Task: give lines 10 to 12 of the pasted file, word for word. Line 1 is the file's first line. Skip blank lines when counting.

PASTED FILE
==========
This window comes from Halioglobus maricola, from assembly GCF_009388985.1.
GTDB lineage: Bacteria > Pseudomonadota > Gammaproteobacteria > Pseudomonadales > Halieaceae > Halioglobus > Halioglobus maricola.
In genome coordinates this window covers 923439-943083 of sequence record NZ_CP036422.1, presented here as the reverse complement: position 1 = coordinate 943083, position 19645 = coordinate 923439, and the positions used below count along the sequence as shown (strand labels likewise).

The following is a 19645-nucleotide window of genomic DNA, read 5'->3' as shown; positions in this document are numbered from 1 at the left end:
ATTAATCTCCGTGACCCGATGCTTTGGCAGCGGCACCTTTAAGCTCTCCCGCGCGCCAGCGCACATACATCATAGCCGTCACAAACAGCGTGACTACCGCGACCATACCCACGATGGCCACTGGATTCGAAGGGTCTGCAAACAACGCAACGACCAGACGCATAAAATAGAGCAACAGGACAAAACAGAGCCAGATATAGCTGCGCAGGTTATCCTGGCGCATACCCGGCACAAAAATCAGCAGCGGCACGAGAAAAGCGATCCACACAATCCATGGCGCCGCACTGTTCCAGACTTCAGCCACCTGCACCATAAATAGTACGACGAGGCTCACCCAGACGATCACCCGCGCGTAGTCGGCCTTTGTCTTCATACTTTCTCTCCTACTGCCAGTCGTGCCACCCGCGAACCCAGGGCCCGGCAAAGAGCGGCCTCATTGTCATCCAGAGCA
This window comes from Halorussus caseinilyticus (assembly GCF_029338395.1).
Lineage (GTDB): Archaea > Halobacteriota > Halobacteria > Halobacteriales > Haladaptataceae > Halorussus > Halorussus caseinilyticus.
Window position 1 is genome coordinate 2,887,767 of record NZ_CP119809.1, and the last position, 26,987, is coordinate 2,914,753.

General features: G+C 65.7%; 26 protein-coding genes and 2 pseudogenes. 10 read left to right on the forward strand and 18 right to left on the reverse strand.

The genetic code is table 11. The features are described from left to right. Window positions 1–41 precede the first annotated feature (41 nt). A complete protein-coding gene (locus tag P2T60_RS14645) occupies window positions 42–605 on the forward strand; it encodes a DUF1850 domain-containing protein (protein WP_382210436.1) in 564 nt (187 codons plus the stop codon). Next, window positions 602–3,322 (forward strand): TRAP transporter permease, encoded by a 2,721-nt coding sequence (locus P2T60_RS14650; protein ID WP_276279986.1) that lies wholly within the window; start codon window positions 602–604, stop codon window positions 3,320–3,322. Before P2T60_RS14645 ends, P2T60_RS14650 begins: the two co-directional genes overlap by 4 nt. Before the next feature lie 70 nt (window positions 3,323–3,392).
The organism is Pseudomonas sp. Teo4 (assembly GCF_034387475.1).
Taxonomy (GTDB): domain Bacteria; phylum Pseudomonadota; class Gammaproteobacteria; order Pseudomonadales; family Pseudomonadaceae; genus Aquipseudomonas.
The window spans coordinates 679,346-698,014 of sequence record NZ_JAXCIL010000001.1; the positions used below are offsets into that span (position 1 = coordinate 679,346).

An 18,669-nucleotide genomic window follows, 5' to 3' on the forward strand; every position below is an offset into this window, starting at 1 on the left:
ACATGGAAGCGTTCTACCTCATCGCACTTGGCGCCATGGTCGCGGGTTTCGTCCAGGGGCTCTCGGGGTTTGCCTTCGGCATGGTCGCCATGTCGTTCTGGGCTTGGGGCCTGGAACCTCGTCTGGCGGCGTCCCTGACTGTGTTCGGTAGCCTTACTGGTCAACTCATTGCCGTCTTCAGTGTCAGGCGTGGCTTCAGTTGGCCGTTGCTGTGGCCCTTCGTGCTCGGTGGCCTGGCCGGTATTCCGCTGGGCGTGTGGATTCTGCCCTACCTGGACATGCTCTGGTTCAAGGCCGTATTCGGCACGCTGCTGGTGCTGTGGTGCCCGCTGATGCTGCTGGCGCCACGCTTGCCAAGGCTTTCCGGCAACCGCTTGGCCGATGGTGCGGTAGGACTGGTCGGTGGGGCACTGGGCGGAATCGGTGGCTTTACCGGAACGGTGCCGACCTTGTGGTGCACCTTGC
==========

The genetic code is table 11. The features are described from left to right. Window positions 1–41 precede the first annotated feature (41 nt). A complete protein-coding gene (locus tag P2T60_RS14645) occupies window positions 42–605 on the forward strand; it encodes a DUF1850 domain-containing protein (protein WP_382210436.1) in 564 nt (187 codons plus the stop codon). Next, window positions 602–3,322 (forward strand): TRAP transporter permease, encoded by a 2,721-nt coding sequence (locus P2T60_RS14650; protein ID WP_276279986.1) that lies wholly within the window; start codon window positions 602–604, stop codon window positions 3,320–3,322. Before P2T60_RS14645 ends, P2T60_RS14650 begins: the two co-directional genes overlap by 4 nt. Before the next feature lie 70 nt (window positions 3,323–3,392).
The organism is Pseudomonas sp. Teo4 (assembly GCF_034387475.1).
Taxonomy (GTDB): domain Bacteria; phylum Pseudomonadota; class Gammaproteobacteria; order Pseudomonadales; family Pseudomonadaceae; genus Aquipseudomonas.